People like to live in coastal areas, in fact about 4 in 10 Americans do. However, if sea levels rise over time, as scientists generally expect, what will that mean for house prices? Unfortunately, this is not good news for many home owners. Researchers at Wharton in a paper published this month by the National Bureau of Economic Research, believe they’re now seeing real price declines. What was once a more theoretical and debated threat to house prices, may be becoming real, at least in areas of Florida.
Rising seas levels could cause two problems for home-owners, the first is larger chances of temporary flooding events. The second is the more fundamental risk of location ultimately being underwater (inundation). Neither is positive for prices.
If so, house prices in at risk regions may decline or at least rise less than other homes. The Wharton researchers argue that since 2018, they’ve seen home price declines, on average, in coastal regions of Florida, while prices elsewhere in the same state have been more robust. The housing market may be pricing in some climate risk.
Buyers More Worried Than Lenders
Interestingly, home buyers appear more concerned about climate risk than mortgage providers do. This might be due to the National Flood Insurance Program. This means that lenders may have some protection from flooding, with some risk being borne by the government. Also Freddie Mac and other programs, do not appear to factor in climate risk. As such, home buyers are concerned as they may see a direct impact from price declines. However, for lenders the blow may be softened by government programs that may not effectively price in climate risk.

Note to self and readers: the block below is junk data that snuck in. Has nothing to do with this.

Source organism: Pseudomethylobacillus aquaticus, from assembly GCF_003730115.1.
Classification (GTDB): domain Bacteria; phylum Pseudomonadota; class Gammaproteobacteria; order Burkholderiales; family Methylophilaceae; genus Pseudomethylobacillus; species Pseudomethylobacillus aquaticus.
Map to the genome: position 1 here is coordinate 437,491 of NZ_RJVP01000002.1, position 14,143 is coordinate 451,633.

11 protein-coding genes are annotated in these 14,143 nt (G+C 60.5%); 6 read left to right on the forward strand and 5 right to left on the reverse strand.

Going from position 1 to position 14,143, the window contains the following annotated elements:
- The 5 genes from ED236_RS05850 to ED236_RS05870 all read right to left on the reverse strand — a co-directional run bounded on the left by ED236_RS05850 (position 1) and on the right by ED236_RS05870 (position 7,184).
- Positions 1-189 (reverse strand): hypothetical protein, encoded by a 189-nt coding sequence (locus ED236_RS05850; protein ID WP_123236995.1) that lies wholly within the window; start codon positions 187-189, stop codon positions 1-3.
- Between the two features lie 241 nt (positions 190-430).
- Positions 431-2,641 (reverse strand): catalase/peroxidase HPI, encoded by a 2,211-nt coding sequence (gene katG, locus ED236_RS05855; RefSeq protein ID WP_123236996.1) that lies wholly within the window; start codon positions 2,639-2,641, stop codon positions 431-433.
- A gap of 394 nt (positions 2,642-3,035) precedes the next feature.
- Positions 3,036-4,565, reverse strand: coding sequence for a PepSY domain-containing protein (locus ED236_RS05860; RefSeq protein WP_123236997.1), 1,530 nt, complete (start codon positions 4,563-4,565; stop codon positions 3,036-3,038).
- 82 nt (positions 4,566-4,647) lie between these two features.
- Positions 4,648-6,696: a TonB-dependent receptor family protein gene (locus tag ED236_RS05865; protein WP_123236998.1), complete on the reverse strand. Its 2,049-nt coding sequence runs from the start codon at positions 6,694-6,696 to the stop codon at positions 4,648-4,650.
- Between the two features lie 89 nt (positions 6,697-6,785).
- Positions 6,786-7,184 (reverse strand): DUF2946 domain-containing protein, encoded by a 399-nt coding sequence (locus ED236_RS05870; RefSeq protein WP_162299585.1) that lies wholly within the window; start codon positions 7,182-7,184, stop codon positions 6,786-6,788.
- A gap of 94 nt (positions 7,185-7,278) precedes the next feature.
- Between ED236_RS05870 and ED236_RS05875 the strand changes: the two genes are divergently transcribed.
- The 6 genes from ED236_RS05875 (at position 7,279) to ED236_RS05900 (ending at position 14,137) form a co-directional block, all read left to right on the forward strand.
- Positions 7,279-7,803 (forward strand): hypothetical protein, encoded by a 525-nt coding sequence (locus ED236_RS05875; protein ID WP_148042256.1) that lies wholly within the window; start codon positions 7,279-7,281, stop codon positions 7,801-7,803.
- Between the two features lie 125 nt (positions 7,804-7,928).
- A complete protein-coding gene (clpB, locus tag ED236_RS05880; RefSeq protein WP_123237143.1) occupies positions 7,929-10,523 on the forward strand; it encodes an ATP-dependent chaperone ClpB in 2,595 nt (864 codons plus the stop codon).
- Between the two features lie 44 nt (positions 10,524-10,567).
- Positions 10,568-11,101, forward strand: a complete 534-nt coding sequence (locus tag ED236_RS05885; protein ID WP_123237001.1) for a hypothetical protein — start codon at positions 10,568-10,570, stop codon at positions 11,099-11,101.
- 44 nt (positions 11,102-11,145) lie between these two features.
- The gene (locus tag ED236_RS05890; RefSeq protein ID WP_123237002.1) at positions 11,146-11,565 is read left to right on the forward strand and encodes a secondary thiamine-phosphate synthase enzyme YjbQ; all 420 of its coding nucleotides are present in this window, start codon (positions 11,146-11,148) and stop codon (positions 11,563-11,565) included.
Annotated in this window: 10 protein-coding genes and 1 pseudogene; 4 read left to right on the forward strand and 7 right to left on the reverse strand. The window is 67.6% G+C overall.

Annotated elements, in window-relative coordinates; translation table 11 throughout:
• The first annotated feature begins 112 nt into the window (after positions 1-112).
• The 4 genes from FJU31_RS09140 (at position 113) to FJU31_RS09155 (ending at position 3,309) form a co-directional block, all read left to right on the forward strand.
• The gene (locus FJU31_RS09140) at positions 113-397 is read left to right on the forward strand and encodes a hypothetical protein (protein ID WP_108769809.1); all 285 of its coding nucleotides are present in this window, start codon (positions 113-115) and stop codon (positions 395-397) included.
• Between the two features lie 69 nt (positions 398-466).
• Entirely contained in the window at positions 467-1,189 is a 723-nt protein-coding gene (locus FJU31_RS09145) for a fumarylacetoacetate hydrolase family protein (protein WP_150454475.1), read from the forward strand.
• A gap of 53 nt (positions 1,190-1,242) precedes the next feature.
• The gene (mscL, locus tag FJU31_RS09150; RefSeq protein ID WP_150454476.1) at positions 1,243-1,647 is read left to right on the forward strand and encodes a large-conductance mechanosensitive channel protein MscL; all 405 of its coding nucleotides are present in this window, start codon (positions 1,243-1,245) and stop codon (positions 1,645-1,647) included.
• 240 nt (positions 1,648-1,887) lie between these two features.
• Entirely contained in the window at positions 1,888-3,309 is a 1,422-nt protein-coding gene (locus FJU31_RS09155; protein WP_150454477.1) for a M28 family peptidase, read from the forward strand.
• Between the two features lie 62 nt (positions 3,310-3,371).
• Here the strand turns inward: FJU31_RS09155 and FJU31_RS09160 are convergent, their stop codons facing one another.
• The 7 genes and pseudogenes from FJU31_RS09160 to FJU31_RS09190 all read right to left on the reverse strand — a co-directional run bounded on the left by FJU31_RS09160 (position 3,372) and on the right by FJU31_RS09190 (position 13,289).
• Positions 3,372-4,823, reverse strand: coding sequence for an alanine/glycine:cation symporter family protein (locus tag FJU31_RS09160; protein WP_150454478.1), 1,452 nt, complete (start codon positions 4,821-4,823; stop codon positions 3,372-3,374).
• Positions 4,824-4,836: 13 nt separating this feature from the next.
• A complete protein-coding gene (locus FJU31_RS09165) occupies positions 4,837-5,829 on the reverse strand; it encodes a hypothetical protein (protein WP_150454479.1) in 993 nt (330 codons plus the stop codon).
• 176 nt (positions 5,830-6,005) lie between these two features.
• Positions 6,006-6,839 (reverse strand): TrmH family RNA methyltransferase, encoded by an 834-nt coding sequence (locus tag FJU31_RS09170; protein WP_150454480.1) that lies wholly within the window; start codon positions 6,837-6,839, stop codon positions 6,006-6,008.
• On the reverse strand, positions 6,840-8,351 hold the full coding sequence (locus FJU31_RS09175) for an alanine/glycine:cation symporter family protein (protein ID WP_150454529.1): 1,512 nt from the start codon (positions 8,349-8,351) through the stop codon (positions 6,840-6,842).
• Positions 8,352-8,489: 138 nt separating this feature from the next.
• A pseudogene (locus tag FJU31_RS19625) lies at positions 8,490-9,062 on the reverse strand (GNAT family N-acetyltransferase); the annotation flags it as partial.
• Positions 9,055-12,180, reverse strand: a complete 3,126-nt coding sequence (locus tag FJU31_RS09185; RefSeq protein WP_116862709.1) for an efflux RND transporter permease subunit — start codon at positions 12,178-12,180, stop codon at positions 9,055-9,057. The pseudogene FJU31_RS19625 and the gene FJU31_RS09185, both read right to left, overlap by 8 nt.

First Volumes Then Pricing
House prices are an interesting market. Prices can move quite slowly. It is argued that before prices drop, volumes can slow. That’s what the researchers have seen in Florida’s coastal areas.
First volume dropped as buyers weren’t willing to buy at market rates, then more recently prices have fallen. That’s consistent with other downward moves in home prices, such as in the 2000s. Unlike faster-moving equity markets where information can sometimes be incorporated within hours, home prices are perhaps more sluggish to react to events, as home-owners are initially just reluctant to sell, rather than face declining prices.
Of course, though researchers are seeing certain Florida properties fall in value, maybe it’s due to other factors from low interest rates to COVID-related trends. It’s hard to decisively prove that climate change is the ultimate driver.
That said, the major difference between the properties that the researchers examined was that some were in coastal areas and others were not. And, indeed, as climate change emerges as a risk factor, the researchers are finding exactly what they would expect.
Increasingly, stock prices have started to pay attention to climate risks with ESG investing a recent major investing theme. This includes some investors willing to pay a premium for companies with superior environment records and shun sectors of the market such as energy from fossil fuels. Perhaps now environmental risk is being factored into house pricing too. Of course, this is just early data from a single state, but these Wharton researchers, Benjamin Keys and Philip Mulder may have found the early signs of a broader trend.